The other stuff you mention is equally 'odd'. Like Phenom scaling really well, well... not really. It scales OK, but no better than the Core 2 architecture which already has a significant head start. You mention ATI will somehow miraculously seed GPUs in systems. NV are now almost equal with Intel in terms of GPUs on the desktop - an incredible feat considering Intel's dominance of the market.

AMD/ATI aren't going to suddenly gain marketshare with their existing products. They're not as good as the competition right now, which means they will at best keep existing marketshare, but more likely - lose it.

They need to release new hardware that is better than their competitor's. Unfortunately for them, at this moment in time it is unlikely since both NV and Intel are almost a generation ahead. NV's 8800GTX released on Nov 8th 2006 has only JUST been beaten by ATI's new dual GPU graphics card. Intel are preparing to launch a whole new breed (Penryn) of CPUs before AMD have even released CPUs without the TLB bug.

RE: Who buys a Dell?
By Mitch101 on 2/8/2008 11:48:37 AM , Rating: 2
ATI has a much better chip for Notebooks than NVIDIA. I should have stressed laptop market but this kind of applies to desktops too. Desktop wise NVIDIA and ATI are pretty equal. X2 competes with NVIDIA's top end. On the desktop its equal but ATI parts should be cheaper to produce so AMD/ATI can offer a better price point than NVIDIA. The only time NV products really shine over ATI product is when FSAA is utilized.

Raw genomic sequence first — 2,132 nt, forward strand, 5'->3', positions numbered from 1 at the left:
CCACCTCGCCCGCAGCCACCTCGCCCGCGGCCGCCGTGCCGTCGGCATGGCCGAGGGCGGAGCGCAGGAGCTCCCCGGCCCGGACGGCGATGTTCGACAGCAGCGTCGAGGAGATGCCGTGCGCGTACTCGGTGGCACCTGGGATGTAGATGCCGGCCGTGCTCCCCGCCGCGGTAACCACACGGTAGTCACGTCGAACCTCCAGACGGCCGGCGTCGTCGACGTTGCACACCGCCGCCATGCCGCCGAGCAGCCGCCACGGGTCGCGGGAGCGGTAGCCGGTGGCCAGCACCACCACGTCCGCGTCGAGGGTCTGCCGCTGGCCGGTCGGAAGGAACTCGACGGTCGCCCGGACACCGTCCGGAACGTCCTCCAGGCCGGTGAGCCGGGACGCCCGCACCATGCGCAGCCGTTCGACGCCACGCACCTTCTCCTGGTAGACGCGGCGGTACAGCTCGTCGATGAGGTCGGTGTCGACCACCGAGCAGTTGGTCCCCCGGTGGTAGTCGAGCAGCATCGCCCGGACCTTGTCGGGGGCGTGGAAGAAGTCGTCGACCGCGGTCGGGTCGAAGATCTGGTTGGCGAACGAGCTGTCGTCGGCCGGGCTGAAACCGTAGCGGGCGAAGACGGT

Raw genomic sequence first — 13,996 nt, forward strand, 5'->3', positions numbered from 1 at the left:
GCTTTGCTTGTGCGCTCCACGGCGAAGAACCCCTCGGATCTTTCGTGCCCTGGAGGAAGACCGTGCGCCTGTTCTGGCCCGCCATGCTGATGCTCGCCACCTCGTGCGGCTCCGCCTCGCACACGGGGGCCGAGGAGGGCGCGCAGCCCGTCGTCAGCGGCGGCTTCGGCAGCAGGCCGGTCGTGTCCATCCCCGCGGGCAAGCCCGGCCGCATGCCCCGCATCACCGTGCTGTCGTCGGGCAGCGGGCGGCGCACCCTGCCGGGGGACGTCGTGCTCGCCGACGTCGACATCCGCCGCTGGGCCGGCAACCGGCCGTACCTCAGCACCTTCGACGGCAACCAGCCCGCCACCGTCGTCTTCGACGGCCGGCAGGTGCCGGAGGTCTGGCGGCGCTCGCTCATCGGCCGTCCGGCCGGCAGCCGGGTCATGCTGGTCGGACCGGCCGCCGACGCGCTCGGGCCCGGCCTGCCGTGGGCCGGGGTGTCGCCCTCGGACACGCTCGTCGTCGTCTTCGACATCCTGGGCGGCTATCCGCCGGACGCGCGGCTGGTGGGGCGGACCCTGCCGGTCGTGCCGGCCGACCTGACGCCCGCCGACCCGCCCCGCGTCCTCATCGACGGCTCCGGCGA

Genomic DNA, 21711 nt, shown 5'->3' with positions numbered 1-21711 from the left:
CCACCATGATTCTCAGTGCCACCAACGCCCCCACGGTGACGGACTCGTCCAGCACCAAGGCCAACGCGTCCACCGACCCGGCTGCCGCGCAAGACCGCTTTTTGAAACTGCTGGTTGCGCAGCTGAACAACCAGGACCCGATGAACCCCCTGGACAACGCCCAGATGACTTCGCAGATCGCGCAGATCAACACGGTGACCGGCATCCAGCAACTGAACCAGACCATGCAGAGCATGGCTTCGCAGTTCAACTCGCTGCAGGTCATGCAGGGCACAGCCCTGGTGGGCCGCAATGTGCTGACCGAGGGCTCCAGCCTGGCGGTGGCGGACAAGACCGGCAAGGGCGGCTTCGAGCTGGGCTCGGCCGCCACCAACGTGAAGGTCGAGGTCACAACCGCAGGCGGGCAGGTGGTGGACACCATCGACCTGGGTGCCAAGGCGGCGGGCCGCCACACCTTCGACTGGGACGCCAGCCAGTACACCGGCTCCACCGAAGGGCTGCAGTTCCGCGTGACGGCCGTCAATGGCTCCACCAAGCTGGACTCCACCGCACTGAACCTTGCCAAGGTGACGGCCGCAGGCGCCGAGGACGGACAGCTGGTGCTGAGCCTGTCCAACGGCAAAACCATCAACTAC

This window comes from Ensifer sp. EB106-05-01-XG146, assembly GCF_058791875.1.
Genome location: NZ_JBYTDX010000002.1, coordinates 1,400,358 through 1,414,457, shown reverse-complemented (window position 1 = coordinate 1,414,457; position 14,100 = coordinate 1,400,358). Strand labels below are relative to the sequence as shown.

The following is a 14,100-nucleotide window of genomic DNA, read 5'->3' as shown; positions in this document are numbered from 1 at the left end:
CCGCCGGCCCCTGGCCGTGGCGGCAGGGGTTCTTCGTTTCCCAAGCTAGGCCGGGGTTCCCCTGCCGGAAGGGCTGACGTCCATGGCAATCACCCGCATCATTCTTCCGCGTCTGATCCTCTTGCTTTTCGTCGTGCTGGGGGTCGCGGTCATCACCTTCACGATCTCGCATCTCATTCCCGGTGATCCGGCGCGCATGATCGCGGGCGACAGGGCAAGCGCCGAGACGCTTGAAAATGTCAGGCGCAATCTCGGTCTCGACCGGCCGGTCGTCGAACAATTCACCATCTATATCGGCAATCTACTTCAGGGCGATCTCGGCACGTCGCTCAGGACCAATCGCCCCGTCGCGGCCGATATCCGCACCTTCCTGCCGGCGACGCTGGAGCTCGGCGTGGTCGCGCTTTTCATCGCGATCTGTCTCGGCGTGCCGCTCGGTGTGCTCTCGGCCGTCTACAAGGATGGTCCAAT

Intel did believe the Phenom was a mobile CPU I was in a meeting with Intel when they mentioned this.

Phenom does scale slightly better than current Intel chips. However its obvious that Intel can produce a 3.6ghz cpu on stock cooling today. 4ghz is also within reach as I am currently running that today. That is nearly twice as fast as AMD's Phenom which is currently stuck around 2.4ghz but soon will get an increase when it goes to 45nm. I dont believe we will see Phenoms higher than 3.6ghz. I hope I am wrong for AMD's sake.

ATI is gaining market share that it lost to NVIDIA. ATI is going to gain a large portion of the laptop sector over NVIDIA.

RE: Who buys a Dell?
By Sazar on 2/8/2008 4:01:27 PM , Rating: 3
You were in a meeting with Intel marketing folks, perhaps, not with design engineers where I happened to be sitting.

The discussion was not so much what AMD was going to bring to the table, but rather what Intel could bring to the enterprise and client side and what steps Intel was looking to take to ensure a more modular design with lower TDP.